A Week in Taji
Although Carlee, Jason and I had been manifested on a connecting 4am flight to Speicher the same evening we were to arrive in Taji, we wound up spending a week there. Our flight was cancelled and we were moved into temporary billeting for what we thought at the time was just one day. But almost every night, we had to make it to the flight line for a 2:30am show time and a 3 or 4 am lift-off time. This meant virtually no sleep; we had to be completely packed, wearing full battle rattle and ready to go by 2am in order to get to the flight line for show time. Then we’d sit beneath neon glare on steel mesh benches and have no choice but to listen to some type of low-end American TV programming blaring at us from one of the ubiquitous TVs you find everywhere and wait for the manifested time of the flight we’d hoped to make. Military folk seem to be able to sleep anywhere, under any circumstances, but most of the rest of us are far less adaptable.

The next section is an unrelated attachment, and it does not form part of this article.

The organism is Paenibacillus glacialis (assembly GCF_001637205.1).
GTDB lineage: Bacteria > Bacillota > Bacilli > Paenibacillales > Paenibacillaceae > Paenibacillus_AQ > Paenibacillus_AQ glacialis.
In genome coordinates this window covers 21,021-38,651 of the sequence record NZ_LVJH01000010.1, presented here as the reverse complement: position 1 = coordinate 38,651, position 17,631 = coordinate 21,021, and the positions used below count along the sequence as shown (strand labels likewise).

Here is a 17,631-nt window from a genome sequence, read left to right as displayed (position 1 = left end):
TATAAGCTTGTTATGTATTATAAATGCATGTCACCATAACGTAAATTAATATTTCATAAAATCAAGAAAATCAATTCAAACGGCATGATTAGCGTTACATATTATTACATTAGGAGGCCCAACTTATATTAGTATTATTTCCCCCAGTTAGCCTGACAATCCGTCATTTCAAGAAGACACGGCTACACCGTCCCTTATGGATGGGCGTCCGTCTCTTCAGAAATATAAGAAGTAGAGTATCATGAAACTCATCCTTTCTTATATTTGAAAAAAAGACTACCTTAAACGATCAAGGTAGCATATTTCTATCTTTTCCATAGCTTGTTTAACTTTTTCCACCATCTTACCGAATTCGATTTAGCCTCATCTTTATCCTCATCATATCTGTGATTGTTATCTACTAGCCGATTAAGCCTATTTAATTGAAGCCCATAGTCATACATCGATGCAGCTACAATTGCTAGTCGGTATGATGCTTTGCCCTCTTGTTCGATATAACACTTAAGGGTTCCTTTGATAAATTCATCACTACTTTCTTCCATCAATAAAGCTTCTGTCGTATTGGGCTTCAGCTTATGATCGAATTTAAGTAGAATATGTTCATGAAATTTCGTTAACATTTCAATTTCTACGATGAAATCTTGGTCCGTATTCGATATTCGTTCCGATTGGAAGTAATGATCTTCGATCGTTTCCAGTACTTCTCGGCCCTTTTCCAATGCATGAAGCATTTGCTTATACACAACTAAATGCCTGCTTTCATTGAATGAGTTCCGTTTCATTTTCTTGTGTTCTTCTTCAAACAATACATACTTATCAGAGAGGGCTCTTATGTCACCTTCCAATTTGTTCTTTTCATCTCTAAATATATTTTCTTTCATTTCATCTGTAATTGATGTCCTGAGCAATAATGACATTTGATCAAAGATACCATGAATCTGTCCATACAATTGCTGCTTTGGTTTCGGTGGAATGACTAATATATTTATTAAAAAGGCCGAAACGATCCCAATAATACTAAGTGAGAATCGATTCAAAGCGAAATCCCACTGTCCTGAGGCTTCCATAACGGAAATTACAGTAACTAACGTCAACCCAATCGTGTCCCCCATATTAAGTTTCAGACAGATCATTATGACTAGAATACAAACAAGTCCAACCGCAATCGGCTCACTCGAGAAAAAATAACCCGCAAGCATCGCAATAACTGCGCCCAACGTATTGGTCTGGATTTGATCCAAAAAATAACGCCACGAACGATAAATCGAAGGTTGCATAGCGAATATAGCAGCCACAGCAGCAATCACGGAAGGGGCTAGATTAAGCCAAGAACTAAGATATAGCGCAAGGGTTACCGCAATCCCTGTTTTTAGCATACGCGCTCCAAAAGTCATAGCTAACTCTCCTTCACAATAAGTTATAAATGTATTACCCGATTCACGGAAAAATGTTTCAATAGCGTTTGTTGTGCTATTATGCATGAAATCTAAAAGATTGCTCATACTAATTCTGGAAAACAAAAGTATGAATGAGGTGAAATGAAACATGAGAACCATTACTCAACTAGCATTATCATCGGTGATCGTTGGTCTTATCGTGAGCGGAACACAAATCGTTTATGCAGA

After waiting for several hours, most nights ended in an announcement that the mission had been cancelled, changed or – for reasons never given to the unwashed – it had been decided that whoever was in charge of the aircraft had decided to give Taji a miss altogether. Why? Guy at the desk explains: “Ah done know Mam – they done tell us much. They just di-SIDE!” You don’t get a lot of reasons for anything when dealing with the military – particularly in a combat zone. It’s all about security clearances and ‘need to know’ and classified information and you get used to it…sort of. But, the constant lack of sleep and the stress of fruitlessly hauling the heavy duffel bags around while wearing very heavy body armour was exhausting and, eventually, Carlee developed a really bad headache and we had to forego even trying to get out for a couple of days.
Which was kind of a relief…just to be able to sleep through the night. Taji is grey, bleak, and huge. Nowhere to walk to that wasn’t really ugly and, somehow, it just felt spooky, unfriendly and not safe. I so wanted to get to my final destination so I could unpack my stuff and put it away somewhere. Living out of a suitcase is a little piece of heaven compared to living out of duffel bags. My time there wasn’t all bad, of course. The MWR at Taji has a really nice library and I had several opportunities to visit with Arthur.
Eventually, after a full week of trying to get out, we finally made it onto a Chinook helicopter and arrived in Speicher, there to be met by a 6 and a half foot gentle giant named “Luis” (aka Capt. Martinez).